Erlking

by David Mohan
(Ireland)

The woods round here are haunted.

That’s how it feels. I step in between the trees and a different atmosphere settles. A listening quiet. There is the light susurration as my feet pad on dead needles.

I walk between trees, thinking that the sound here is too muffled, the air too close to be a place outdoors. It feels more like a museum.

This wood stretches out in columns, each one equidistant from the next.

I stand still for a moment like a stag at a stream and listen to the wood throwing ripples of the sound I have made to disturb it.

I have come here with an acorn, a pebble, and a keepsake in the pocket of my scarlet jacket.

I step across a stream. I step over a fallen tree, ants teeming over its resinous carcass. I fight through a region of tangled briars. I leap a dug trench, wide enough to catch a bear. I disable light-woven trip wires.

I have come here in light of those who lost their kids in supermarkets, in light of kids wandered off near roads, across moors, waste ground, suburban car parks, service stations, runaways, in light of those lost from the streets because there was no-one else to notice.

There is not one bird call in this wood. Its shadows lengthen as a dusk falls in such a way that barely penetrates the grey light beneath these canopies.

How did he take you? What gifts did he offer? Cigarettes, chewing gum, a night in a hotel, a free ticket, some ready cash?

I walk on, feeling dead tired. The enchantment of the place is weaving its magic. Its grass is a snare to my lazy hare senses.

Soon, I see floating lights like fireflies, that duck and tease and disappear. Soon, I hear the wild lilt of a flute played somewhere far, somewhere near.

I am ready to lie down beside a tiny stream that sounds like sleep. I am ready to taste some berries that smell of dreams, when I hear the faintest murmur of birdsong. I press through a slender branched alder thicket, and discover a wide clearing. Here, someone has built a forest house and planted a garden. The house is a filthy moss-roofed shed, walled with a mottled screen woven of saplings. A spring gurgles in the centre of the clearing from a cloven green-stained rock. Its water is brownish-black and smells metallic. The grass it touches has shrivelled up.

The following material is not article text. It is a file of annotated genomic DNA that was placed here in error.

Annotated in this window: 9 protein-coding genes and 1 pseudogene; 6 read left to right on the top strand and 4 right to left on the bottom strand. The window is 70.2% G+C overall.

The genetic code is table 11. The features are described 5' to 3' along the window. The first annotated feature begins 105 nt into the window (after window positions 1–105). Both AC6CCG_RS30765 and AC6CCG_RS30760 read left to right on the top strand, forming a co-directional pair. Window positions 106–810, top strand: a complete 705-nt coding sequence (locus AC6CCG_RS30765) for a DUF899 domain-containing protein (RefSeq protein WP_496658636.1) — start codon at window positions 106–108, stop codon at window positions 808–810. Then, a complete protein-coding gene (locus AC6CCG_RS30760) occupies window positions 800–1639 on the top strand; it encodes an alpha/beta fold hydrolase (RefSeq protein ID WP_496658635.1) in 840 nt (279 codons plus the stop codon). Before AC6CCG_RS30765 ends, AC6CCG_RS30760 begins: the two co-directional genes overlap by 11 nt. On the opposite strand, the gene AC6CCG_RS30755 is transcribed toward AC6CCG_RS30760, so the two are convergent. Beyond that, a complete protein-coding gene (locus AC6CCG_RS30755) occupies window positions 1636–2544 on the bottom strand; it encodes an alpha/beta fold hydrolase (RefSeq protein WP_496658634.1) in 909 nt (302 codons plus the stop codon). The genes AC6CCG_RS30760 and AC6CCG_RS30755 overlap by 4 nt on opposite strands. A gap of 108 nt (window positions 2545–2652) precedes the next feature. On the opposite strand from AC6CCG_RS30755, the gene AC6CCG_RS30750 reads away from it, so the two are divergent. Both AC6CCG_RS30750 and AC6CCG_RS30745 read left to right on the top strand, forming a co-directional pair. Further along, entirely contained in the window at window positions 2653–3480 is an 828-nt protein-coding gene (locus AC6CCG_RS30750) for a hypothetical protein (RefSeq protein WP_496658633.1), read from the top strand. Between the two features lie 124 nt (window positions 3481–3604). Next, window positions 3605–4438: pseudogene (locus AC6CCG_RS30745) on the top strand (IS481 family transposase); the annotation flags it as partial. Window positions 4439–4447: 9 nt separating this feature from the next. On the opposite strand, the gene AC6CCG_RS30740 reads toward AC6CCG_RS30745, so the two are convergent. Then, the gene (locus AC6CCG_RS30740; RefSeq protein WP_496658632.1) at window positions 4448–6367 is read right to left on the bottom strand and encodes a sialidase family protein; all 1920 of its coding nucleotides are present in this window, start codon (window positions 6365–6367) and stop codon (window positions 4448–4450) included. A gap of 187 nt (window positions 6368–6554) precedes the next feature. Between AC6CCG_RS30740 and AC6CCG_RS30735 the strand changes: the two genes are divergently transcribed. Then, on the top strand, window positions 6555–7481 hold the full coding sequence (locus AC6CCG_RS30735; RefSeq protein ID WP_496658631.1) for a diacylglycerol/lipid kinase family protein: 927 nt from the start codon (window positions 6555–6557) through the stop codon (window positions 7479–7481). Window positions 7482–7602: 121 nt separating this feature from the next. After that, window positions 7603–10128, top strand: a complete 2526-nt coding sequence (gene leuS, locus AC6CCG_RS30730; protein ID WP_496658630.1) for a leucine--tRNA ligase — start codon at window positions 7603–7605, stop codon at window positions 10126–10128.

All around, quiescent in their imprisonment, are cages with every sort of beast and bird you can imagine. I see foxes, bears, otters, squirrels, rabbits, magpies, sparrows, robins, wood thrushes. Barely a sound comes from any besides a jittery wren that will not stop its delicate murmur to itself.

I scent the air, waiting to meet my adversary. But not a leaf stirs in the clearing. I walk close to the wren’s cage.

The wren calls, ‘Quick, quick, before he returns, before the night falls, open each cage.’

I set to work. The cages fall open at my touch. Sleek bodies slink past or dart skyward. I leave not one living creature behind me.

We run back the way I came.

The dusk is a blue misty glow between the trees. I run blindly like a hunted deer.
Soon, I hear the boom of a voice. Erlking. He sounds like thunder in the mountains, or the burst of a melting river. The words he utters blur together. I can hear only rage and hunger.

Then, I hear a loud skitter behind me like a boar breaking cover from the underbrush. I hear a gale breaking through the woods behind me. A gust that smells of the grave blows the blue wood mist in ribbons and serpents around my racing feet.

The king of these woods is coming after me.